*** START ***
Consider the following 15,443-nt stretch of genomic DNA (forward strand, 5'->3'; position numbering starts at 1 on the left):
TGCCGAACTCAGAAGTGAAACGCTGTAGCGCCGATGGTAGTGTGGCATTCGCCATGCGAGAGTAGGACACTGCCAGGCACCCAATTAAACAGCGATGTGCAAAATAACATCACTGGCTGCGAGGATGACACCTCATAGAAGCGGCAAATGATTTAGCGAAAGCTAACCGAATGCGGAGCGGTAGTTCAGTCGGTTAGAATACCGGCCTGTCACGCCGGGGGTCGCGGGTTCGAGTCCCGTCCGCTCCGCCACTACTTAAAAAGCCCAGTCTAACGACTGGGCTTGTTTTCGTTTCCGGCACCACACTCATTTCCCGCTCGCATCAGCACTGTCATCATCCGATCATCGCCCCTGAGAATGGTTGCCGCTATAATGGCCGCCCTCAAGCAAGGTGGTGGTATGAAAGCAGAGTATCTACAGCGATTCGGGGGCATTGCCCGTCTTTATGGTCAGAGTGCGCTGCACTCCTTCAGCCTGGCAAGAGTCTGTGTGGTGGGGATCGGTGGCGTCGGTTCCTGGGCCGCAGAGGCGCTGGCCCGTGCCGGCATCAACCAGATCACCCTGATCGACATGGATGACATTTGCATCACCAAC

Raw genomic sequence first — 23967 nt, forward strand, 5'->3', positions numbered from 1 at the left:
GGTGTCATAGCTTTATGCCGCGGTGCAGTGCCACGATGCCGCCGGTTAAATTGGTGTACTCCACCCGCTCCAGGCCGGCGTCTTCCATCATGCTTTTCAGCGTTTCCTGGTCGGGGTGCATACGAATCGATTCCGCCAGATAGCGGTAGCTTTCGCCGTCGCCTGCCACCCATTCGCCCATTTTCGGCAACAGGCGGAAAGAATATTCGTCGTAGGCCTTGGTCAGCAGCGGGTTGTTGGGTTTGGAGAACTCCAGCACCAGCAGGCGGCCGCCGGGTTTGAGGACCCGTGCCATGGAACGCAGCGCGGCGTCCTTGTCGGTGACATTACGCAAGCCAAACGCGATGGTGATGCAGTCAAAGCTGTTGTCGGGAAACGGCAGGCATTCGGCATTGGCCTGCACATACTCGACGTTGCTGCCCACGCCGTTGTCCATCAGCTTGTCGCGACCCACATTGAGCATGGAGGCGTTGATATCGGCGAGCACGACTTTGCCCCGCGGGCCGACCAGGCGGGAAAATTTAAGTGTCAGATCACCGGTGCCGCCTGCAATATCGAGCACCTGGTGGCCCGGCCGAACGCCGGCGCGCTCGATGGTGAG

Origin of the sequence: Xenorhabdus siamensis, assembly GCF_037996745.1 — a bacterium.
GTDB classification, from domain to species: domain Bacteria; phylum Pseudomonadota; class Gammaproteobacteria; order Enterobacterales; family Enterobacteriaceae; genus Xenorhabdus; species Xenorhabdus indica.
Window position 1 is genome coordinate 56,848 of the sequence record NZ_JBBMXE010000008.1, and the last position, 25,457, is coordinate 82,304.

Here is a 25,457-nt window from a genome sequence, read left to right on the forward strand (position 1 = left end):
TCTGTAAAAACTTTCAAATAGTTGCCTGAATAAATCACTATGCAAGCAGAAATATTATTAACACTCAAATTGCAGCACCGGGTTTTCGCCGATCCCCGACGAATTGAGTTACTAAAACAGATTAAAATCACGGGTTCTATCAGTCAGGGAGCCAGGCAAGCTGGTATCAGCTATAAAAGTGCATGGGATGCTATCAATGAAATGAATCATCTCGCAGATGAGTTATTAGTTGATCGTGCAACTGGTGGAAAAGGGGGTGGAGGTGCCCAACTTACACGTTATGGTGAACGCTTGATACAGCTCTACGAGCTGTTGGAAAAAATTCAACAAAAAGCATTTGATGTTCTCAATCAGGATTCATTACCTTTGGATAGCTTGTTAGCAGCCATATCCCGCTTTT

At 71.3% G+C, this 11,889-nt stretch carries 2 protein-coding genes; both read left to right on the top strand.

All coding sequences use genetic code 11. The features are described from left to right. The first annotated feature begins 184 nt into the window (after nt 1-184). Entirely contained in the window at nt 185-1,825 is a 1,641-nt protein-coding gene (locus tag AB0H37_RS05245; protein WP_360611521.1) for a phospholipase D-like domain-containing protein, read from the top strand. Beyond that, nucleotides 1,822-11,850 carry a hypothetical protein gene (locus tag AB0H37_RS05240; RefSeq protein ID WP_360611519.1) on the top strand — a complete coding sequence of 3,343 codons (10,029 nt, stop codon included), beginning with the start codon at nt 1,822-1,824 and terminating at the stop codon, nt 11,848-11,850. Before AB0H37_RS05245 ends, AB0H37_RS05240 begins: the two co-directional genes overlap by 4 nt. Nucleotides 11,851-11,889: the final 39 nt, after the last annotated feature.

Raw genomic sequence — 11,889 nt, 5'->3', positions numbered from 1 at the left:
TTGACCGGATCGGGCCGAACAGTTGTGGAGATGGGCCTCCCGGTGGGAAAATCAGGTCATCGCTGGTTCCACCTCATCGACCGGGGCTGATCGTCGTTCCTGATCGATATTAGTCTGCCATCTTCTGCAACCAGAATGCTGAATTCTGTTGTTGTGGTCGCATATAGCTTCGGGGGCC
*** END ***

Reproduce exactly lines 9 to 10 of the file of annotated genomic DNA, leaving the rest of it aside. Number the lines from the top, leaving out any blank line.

TCTGTAAAAACTTTCAAATAGTTGCCTGAATAAATCACTATGCAAGCAGAAATATTATTAACACTCAAATTGCAGCACCGGGTTTTCGCCGATCCCCGACGAATTGAGTTACTAAAACAGATTAAAATCACGGGTTCTATCAGTCAGGGAGCCAGGCAAGCTGGTATCAGCTATAAAAGTGCATGGGATGCTATCAATGAAATGAATCATCTCGCAGATGAGTTATTAGTTGATCGTGCAACTGGTGGAAAAGGGGGTGGAGGTGCCCAACTTACACGTTATGGTGAACGCTTGATACAGCTCTACGAGCTGTTGGAAAAAATTCAACAAAAAGCATTTGATGTTCTCAATCAGGATTCATTACCTTTGGATAGCTTGTTAGCAGCCATATCCCGCTTTT

At 71.3% G+C, this 11,889-nt stretch carries 2 protein-coding genes; both read left to right on the top strand.